King Ahasuerus and the Persian Court

Photo: Hadas Parush/Flash90

This Purim, we turn to Robert Alter’s excellent new translation, Strong as Death Is Love: The Song of Songs, Ruth, Esther, Jonah, and Daniel.

Robert Alter writes that the Book of Esther, unlike any other book of the Bible, seems to have been written primarily for entertainment. Alter notes:

It has variously been described as a farce, a burlesque, a satire, a fairy tale, and a carnivalesque narrative, and it is often quite funny, with sly sexual comedy playing a significant role. The portrait of King Ahasuerus and the Persian court makes no pretense of serious correspondence to historical reality, as the original audience surely must have known. The Persian emperors were famous for their tolerance toward ethnic minorities—a policy clearly enunciated in the Cyrus Cylinder—and so Ahasuerus’s accepting Haman’s plan to massacre all the Jews of the realm is a manifest fantasy.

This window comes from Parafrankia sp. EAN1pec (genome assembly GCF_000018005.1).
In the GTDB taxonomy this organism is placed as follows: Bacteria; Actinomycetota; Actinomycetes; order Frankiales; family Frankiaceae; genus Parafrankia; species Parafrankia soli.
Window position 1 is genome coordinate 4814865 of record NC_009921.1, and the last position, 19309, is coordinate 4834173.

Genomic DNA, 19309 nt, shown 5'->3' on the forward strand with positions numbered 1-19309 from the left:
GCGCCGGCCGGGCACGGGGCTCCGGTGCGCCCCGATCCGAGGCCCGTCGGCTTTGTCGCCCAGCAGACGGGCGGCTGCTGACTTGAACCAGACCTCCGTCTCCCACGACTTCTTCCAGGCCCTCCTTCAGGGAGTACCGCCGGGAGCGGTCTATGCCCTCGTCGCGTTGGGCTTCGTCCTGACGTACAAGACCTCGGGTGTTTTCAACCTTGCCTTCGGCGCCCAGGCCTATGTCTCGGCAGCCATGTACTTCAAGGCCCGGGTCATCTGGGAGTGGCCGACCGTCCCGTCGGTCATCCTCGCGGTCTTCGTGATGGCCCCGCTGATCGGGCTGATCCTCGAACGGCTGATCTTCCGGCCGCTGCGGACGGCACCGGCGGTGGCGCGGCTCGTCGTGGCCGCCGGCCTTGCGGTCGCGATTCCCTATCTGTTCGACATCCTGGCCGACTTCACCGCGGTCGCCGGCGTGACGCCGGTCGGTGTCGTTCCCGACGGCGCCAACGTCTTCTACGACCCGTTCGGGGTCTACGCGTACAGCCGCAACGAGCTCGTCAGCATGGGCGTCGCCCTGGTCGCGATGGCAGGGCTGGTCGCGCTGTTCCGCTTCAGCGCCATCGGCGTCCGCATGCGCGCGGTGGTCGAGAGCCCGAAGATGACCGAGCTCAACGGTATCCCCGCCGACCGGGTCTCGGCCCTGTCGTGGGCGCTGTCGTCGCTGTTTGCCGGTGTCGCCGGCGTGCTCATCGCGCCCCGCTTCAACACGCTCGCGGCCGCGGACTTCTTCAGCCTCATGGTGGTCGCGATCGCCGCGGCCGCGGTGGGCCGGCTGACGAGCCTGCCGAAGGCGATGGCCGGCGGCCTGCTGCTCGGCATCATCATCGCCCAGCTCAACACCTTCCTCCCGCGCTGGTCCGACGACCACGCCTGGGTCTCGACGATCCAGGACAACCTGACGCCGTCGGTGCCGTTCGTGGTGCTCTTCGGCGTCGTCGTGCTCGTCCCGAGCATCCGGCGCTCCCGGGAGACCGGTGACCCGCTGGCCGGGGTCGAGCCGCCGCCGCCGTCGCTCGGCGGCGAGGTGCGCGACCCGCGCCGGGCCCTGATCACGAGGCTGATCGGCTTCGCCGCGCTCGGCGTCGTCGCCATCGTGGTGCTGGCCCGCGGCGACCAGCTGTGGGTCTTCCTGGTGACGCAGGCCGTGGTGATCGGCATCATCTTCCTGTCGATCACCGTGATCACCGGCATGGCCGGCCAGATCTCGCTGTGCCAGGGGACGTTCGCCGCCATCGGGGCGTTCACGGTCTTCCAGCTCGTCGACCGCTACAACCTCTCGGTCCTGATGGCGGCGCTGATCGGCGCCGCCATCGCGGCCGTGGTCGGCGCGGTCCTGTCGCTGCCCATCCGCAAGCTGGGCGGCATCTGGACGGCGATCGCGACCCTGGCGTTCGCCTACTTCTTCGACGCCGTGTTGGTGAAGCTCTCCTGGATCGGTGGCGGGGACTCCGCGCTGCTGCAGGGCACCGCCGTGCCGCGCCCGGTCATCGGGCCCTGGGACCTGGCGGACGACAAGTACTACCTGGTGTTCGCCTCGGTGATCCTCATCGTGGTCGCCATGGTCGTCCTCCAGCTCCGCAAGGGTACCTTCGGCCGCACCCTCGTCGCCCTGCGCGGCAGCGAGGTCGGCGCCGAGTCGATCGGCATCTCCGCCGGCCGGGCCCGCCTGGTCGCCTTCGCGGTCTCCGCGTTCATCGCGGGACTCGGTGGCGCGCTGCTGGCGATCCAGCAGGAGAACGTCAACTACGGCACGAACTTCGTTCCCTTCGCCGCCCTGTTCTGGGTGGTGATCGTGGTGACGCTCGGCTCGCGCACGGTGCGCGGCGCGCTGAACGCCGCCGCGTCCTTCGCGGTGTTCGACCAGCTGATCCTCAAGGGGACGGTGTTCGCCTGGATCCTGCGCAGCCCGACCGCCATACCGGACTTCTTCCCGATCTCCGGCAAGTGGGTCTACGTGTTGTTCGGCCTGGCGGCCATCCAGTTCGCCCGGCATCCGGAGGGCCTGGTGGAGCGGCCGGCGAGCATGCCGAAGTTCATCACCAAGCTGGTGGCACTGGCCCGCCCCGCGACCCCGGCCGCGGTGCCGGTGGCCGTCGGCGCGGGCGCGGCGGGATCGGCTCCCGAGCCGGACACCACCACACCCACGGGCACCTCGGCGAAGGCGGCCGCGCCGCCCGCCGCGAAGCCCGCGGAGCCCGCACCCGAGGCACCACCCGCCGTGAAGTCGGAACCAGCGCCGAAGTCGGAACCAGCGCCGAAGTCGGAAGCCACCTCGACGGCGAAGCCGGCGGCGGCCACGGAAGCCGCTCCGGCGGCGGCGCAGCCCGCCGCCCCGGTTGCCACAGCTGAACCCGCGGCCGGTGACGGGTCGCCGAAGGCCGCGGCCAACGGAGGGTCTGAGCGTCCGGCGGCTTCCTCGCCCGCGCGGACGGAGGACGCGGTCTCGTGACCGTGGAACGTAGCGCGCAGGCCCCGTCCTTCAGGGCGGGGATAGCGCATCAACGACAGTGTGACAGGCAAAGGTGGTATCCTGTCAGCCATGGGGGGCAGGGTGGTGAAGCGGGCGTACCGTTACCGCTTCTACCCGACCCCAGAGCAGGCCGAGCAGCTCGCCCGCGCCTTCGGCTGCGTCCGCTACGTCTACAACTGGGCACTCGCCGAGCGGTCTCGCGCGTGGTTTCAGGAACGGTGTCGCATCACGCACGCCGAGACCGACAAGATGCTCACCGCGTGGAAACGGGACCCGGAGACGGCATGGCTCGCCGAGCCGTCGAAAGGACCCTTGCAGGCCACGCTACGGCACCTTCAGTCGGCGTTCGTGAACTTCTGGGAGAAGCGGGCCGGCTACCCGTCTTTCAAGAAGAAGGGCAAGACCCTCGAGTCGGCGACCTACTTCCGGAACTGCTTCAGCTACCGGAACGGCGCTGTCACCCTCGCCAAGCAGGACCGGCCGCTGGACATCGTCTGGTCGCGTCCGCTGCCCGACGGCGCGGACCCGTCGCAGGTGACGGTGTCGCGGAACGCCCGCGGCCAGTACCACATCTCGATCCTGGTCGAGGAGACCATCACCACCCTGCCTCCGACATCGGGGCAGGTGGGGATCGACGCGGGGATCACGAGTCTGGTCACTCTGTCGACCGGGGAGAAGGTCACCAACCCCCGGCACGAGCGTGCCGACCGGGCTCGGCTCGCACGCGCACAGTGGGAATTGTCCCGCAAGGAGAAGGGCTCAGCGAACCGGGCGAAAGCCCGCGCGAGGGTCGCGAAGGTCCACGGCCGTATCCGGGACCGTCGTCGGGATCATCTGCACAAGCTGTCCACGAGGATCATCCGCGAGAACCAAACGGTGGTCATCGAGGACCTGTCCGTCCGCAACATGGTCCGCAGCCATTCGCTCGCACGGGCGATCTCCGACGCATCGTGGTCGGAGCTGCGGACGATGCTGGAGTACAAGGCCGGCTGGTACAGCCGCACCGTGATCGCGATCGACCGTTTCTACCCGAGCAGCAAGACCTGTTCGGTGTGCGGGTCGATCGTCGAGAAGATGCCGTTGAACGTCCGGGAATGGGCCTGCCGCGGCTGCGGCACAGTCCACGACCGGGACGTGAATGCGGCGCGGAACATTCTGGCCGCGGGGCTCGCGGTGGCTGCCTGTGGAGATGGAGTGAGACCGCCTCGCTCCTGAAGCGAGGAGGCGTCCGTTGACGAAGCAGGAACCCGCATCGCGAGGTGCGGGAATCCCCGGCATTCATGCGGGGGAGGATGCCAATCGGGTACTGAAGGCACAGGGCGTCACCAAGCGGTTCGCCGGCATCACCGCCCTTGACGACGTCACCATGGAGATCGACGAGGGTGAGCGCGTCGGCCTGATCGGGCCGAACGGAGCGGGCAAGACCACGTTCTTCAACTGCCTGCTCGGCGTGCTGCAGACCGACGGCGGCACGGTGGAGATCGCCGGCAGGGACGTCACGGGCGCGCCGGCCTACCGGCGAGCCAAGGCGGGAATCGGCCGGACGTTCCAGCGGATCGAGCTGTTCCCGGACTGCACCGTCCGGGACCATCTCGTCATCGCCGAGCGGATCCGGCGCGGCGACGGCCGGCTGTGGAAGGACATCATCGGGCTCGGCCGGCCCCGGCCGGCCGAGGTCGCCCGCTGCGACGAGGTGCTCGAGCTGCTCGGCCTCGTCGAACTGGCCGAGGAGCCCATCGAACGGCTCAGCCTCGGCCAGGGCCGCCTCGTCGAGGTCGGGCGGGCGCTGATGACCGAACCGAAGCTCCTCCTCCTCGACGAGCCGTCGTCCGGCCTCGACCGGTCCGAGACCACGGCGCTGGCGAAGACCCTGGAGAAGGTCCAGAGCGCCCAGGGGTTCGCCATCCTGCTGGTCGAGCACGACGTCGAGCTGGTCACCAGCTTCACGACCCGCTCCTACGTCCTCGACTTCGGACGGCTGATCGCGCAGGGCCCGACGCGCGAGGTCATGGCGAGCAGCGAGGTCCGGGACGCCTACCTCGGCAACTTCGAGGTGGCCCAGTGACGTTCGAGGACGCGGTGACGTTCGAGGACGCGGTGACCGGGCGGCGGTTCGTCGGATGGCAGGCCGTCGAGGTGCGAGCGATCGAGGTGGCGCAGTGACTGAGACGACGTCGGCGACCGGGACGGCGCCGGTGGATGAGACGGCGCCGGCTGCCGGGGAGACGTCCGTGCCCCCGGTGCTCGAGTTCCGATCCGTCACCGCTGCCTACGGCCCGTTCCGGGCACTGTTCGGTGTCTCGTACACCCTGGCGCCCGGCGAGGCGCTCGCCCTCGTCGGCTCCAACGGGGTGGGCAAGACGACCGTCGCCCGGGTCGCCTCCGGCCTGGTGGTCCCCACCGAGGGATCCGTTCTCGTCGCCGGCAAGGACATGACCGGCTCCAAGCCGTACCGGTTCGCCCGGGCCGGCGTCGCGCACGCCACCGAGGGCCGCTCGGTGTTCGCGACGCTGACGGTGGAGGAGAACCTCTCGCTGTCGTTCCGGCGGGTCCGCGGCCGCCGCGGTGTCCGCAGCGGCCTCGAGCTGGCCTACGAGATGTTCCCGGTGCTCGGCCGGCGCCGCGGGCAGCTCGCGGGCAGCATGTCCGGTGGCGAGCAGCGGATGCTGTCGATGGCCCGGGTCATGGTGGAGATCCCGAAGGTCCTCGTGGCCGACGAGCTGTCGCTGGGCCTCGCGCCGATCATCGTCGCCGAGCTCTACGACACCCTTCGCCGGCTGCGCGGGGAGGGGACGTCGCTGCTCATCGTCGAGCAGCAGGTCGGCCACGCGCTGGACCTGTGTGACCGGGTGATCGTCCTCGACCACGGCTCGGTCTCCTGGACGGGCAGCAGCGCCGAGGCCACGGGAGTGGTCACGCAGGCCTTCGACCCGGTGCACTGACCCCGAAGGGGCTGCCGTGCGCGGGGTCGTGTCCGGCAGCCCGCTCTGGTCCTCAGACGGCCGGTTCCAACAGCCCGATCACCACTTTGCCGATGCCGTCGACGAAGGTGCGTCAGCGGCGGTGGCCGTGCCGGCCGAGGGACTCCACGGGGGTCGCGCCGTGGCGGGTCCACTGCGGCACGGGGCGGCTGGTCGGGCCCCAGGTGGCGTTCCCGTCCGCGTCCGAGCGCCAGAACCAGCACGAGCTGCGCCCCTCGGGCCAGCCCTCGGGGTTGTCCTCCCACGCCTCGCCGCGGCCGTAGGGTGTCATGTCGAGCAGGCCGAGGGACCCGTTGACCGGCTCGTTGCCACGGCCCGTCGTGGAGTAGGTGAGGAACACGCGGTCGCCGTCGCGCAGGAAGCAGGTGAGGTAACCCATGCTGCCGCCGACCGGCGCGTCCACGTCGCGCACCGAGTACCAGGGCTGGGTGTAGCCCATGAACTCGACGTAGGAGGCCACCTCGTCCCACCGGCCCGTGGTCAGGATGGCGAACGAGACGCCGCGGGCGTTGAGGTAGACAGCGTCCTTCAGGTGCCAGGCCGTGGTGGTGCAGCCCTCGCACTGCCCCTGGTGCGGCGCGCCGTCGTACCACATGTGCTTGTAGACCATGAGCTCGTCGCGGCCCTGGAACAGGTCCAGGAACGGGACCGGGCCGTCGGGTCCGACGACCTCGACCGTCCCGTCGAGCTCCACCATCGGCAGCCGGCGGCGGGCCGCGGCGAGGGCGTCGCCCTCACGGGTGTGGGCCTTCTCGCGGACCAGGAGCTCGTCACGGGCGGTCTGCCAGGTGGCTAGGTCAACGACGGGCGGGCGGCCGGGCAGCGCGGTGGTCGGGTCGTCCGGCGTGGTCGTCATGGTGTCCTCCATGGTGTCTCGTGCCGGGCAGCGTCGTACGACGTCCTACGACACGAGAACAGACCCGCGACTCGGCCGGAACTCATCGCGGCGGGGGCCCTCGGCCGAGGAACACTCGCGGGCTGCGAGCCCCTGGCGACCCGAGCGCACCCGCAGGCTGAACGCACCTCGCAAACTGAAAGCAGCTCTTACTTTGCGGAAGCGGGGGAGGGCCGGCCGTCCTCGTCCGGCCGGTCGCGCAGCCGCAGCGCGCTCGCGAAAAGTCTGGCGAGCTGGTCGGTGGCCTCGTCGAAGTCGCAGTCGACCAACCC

Text:
Strong As Death Is Love: The Song of Songs, Ruth, Esther, Jonah, and Daniel, A Translation with Commentary. W. W. Norton & Company.

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